Curation Foods, the food arm of US health-and-wellness company Landec, has been set a series of strategic goals by its parent company in an attempt to return it to profitability.

Landec has also decided to make changes to the number of sites run by Curation Foods. The company said it is “consolidating and centralising” Curation Foods offices into an innovation centre in Santa Maria, California.

This decision will result in the shutting down of a leased office in Los Angeles, another in Santa Clara and the sale of another Curation Foods site in San Rafael.

Additionally, Curation Foods’ salad dressing manufacturing facility in Ontario in California, a site that had yet to become operational, is to be sold.

Landec said the disposal “aligns with its strategy of divesting non-core assets”.

Potential job losses from these actions have not been disclosed, although Landec said reducing headcount is part of the transformation plan, called Project Swift.

It said Project Swift will continue to be implemented throughout fiscal 2020 and 2021, “centred on network and operational optimisation, a focus on maximising strategic assets and redesigning the organisation to the appropriate size to compete and thrive”.

Landec said these actions are intended to realise total annualised cost savings of approximately US$3.7m.

Announcing its fiscal second-quarter and first-half results, Landec said it has launched the Project Swift programme to help transform Curation into an “agile, competitive company”.

In the six months to 24 November, Curation saw a 10% increase in revenue to $246.4m on a year-on-year basis but a loss of $10.5m from net income from continuing operations compared to a profit of $1.96m in the prior year.

Curation also booked a loss at the EBITDA level over the six-month period of $3.96m compared to a profit of $6.2m in the equivalent period in 2018. 

Dr. Albert Bolles, Landec’s president and CEO, said: “Curation Foods negatively impacted our second-quarter results due to supply chain challenges. When I assumed the helm at Landec earlier this fiscal year, I established our strategic priorities and promised prompt and decisive action to help us achieve our short-term and long-term financial goals. Today, we are launching Project Swift to continue to transform our business into an agile, competitive company.”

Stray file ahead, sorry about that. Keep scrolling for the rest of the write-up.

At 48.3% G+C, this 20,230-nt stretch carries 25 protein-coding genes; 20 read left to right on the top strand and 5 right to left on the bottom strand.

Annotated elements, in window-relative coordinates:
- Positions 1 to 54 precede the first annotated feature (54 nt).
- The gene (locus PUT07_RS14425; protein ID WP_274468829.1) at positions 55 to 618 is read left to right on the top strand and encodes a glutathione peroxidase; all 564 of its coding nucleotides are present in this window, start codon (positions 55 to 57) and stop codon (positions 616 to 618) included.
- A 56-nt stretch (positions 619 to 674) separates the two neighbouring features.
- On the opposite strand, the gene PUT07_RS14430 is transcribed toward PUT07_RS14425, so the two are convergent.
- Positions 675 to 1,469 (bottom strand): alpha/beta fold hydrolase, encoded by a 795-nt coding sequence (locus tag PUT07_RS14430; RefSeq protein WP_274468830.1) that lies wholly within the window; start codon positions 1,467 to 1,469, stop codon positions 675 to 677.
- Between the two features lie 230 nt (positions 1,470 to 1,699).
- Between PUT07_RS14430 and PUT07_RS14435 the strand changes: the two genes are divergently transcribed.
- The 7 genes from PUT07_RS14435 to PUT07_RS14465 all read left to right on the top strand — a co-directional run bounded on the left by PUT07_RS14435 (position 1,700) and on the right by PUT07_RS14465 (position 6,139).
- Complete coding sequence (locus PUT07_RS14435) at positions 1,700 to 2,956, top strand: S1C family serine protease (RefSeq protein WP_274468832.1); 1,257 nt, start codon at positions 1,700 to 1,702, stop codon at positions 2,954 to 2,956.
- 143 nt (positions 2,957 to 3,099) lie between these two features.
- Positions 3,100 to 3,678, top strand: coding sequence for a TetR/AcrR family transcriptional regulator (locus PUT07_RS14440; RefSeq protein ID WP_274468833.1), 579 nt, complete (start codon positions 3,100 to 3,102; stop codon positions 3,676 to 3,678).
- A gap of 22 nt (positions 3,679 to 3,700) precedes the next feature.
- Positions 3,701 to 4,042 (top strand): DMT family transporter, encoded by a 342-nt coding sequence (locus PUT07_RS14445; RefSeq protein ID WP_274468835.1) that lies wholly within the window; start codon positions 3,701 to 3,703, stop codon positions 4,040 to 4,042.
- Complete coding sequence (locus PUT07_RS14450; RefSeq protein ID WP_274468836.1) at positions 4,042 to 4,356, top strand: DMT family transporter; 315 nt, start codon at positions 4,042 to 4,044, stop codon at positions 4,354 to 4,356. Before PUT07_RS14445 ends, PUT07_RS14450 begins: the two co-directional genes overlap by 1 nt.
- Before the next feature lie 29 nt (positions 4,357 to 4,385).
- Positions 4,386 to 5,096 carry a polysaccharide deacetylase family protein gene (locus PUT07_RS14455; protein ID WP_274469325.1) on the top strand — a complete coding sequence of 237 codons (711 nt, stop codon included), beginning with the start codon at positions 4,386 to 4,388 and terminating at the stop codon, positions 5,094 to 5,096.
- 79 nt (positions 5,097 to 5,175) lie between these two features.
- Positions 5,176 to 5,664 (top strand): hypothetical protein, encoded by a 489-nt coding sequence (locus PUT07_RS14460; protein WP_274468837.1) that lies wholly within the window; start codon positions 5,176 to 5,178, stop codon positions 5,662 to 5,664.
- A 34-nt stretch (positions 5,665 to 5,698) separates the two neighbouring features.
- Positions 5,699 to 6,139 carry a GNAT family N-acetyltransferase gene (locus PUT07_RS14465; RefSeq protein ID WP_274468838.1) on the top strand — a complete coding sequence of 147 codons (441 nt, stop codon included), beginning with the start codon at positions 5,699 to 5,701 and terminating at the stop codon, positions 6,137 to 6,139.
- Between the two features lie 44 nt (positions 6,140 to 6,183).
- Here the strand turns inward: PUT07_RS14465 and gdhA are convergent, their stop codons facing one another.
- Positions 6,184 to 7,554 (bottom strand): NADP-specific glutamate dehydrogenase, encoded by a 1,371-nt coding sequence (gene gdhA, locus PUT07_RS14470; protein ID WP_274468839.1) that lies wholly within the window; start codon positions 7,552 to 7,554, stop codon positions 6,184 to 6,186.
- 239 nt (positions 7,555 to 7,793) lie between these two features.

Project Swift is said to be the result of a strategic review of Landec’s operations to better understand strengths and challenges within its Curation Foods business, which revealed “additional opportunities to simplify and focus the business to drive enhanced profitability”.

It is described as a value creation programme that will “continue network optimisation initiatives already underway at Curation Foods”. 

Landec said Project Swift is defined by five “core drivers” of decision-making – simplify, win, innovate, focus and transform. 

“The programme comprises necessary actions and charts a focused path forward rooted in solid, achievable goals that align the company’s resources with its vision,” Landec said in a statement accompanying its results.

“It will improve Curation Foods’ operating cost structure, enhance profitability and strengthen the company’s balance sheet.”

Curation Foods was formed last January when Landec decided to change its food business name from Apio to focus on brands.

Landec said at the time the move completed its transition from a packaged vegetable company to a branded, natural foods group and unified five plant-based brands.

It said Curation Foods would serve as the corporate umbrella for the portfolio of brands, including its flagship brand – Eat Smart packaged fresh vegetables and salad kits.

The other brands under the Curation umbrella are O Olive Oil & Vinegar, Now Planting, Yucatan and Cabo Fresh.